Iran and Democracy
By Stephanie Elaine Cavanaugh - http://stephaniecavanaugh.com
Iran is a unique state and case study when it comes to definitions of democracy and how states should or shouldn’t be categorized. While Iran is technically defined as a theocracy, there are many elements of democracy at play. For this reason, Iran is argued by some to be partially democratic. Further, Iran might also be placed in a similar vein to the soft authoritarianism of Russia. Donno illustrated that “Since the end of the cold war, dictators around the globe have adapted to the changed international environment by adopting the form—though not necessarily the substance—of democracy” (Donno 2013, 703). These may resemble a democracy on the surface but it’s important to understand that these create only an illusion or mirage of democracy, or soft authoritarianism, and birth a dangerous environment where a false sense of security can color ideas of democratic progress.
Russia and Iran alike maintain certain democratic ideals, like conducting elections. But it is important to remember that elections by themselves don’t constitute a democracy and the elections in both Russia and Iran are far from being free or fairly conducted. Soest spoke of the elections in Russia being compromised when positions of power were deemed at risk or threatened through strategic “election bolstering” (2015, 630). Iran could also be called out for using democratic concepts, such as conducting elections, as a means of political survival and strategy rather than in any real attempt at democratic ideals. It all comes down to regime survival. Iran, like others that fall under soft authoritarianism, use strategically beneficial democratic elements to further their agendas and secure their positions of power and authority, but this should not be confused with any desire for democracy or democratic values; rather, it comes from a solely selfish and self-preserving position.
Contrasting the argument that Iran is in part a democracy, there is also a legitimate argument that Iran is different from democracy in some very important and significant ways. As previously mentioned, Iran is labeled as a theocracy, and while there are elements of democracy at play, the democratic structure is not in Iran’s foundation. As Fukuyama explained, “modern liberal democracies combine three basic institutions: the state, rule of law, and democratic accountability” (2015, 12). This democratic accountability does not exist, for example, in an Iran where theologians are in control of top political positions and where a Supreme Leader holds ultimate authority, power, and control. This Supreme Leader controls Iran’s elected president much like a puppet merely there to provide an illusion of freedom of choice. Additionally, Iran’s judicial branch is Islamized and based on Shari’a law. This means an element of public freedom and participation in policy-making is largely absent.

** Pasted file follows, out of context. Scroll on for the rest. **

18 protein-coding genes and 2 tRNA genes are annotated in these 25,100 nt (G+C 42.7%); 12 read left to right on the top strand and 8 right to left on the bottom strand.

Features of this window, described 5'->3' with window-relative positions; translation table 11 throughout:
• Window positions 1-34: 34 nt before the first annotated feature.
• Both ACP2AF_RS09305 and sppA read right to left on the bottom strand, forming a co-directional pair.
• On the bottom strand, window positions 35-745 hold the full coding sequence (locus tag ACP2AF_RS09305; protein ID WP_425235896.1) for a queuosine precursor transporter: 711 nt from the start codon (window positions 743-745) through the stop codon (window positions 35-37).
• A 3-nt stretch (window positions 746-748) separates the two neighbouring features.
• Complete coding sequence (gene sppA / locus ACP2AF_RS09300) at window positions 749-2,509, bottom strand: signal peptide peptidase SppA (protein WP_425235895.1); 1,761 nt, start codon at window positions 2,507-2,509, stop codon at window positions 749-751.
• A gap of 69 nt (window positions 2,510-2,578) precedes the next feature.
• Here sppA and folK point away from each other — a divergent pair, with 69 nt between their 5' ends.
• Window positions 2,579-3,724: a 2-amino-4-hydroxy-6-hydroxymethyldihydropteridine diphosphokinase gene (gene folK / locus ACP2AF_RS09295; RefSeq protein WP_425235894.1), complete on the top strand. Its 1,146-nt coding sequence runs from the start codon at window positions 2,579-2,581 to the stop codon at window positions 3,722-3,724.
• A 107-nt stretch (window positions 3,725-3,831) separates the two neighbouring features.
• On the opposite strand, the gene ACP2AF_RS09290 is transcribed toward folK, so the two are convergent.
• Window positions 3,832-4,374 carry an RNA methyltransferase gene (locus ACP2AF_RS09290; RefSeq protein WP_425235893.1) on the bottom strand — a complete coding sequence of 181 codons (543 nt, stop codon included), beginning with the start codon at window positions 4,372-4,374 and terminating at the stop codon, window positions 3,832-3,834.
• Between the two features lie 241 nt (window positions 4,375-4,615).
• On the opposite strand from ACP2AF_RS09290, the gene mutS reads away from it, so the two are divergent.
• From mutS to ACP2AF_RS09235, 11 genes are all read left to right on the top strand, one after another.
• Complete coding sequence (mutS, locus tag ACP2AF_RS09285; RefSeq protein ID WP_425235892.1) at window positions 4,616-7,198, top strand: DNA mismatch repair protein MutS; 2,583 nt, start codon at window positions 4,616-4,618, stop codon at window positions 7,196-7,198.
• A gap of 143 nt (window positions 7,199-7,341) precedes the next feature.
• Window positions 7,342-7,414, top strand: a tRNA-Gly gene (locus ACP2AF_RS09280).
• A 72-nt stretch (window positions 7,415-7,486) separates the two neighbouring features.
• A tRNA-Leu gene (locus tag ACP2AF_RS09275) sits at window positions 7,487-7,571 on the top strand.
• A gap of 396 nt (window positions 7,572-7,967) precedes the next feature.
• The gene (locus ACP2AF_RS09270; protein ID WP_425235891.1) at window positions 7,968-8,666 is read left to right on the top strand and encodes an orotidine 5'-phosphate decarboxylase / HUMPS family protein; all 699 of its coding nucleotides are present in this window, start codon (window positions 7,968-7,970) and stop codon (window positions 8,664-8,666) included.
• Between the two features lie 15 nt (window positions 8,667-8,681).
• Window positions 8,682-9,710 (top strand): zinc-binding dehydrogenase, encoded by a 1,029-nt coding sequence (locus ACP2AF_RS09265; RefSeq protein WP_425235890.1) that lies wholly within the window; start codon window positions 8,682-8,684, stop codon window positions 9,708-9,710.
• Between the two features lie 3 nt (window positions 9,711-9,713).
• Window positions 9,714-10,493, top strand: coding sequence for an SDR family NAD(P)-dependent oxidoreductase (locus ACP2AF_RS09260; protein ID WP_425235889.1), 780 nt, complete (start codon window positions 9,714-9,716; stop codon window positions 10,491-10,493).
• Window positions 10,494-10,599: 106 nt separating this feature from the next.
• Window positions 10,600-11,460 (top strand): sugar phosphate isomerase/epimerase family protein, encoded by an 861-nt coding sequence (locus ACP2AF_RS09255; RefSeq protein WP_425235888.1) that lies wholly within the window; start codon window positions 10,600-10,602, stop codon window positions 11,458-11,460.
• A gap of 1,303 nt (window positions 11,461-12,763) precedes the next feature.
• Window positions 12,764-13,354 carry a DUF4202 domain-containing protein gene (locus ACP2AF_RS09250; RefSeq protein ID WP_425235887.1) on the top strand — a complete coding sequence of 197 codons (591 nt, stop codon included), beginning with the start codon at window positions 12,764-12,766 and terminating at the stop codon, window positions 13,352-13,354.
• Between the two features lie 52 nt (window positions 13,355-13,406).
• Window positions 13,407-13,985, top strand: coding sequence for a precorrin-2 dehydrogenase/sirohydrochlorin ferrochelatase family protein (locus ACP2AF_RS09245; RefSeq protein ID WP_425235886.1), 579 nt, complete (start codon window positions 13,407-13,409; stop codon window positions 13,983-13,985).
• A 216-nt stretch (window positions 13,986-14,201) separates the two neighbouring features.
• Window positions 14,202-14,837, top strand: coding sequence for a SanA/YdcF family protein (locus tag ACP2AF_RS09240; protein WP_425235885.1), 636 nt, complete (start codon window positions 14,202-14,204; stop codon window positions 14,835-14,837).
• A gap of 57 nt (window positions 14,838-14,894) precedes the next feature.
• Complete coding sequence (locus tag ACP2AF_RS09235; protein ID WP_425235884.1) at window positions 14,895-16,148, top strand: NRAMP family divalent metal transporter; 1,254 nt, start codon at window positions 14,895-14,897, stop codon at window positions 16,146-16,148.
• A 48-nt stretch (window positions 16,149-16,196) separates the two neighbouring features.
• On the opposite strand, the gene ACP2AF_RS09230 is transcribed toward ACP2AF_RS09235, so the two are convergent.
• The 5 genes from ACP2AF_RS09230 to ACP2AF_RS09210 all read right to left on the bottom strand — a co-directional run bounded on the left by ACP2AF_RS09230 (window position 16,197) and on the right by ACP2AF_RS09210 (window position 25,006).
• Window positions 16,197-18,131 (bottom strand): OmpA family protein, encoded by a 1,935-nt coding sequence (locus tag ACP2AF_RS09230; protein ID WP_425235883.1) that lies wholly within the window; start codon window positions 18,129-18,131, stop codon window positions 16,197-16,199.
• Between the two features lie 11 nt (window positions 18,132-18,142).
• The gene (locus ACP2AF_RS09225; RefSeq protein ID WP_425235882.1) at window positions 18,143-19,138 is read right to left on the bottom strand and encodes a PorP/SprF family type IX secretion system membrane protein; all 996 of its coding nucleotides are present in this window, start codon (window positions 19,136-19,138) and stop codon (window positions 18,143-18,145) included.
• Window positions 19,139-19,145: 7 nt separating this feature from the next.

Because Iran is ultimately controlled by a non-elected Supreme Leader with unchallenged authority, no checks and balances, and supreme rein, I argue that Iran is not even partially democratic, but rather, any democratic characteristics are illusionary. Presidential elections are not held in a free and fair manner and further, the Iranian president is not at the top of the power chain. Rather, he serves the whims of the Supreme Leader and is more a puppet in nature rather than taking on the characteristics of a legitimate democratic-style presidency. Yes, Iran has a constitution, another democratic ideal, but again, this constitution is directed more at power-sustaining strategies of the clergy and Supreme Leader, rather than democratic ideals. At the end of the day, Iran’s powerful elite do not respect or employ democracy at their core, but use illusions of it to further their ambitions, agendas, and to secure their continued positions of power. They are not concerned with the free will of the people and will continue to crush any attempt at real regime change and popular protests.
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Donno, Daniela. 2013. “Elections and Democratization in Authoritarian Regimes.” American Journal of Political Science 57 (3): 703–16.
Fukuyama, Francis. 2015. “Why Is Democracy Performing so Poorly?” Journal of Democracy; Baltimore 26 (1): 11–20. http://dx.doi.org.ezproxy1.apus.edu/10.1353/jod.2015.0017.
Soest, Christian von. 2015. “Democracy Prevention: The International Collaboration of Authoritarian Regimes: The International Collaboration of Authoritarian Regimes.” European Journal of Political Research 54 (4): 623–38. https://doi.org/10.1111/1475-6765.12100.
About the Author:
Stephanie Elaine Cavanaugh is a writer, podcaster, artist, and nonprofit operations director. She currently resides in Houston, Texas, where she works to help the local refugee community and the general population navigate the job search arena. She is currently working toward a degree in Middle Eastern studies.
Interests, ever-evolving: photography, painting, art, science, medicine, astronomy, yoga, travel, the world, culture, language, education, politics, women's rights, human rights.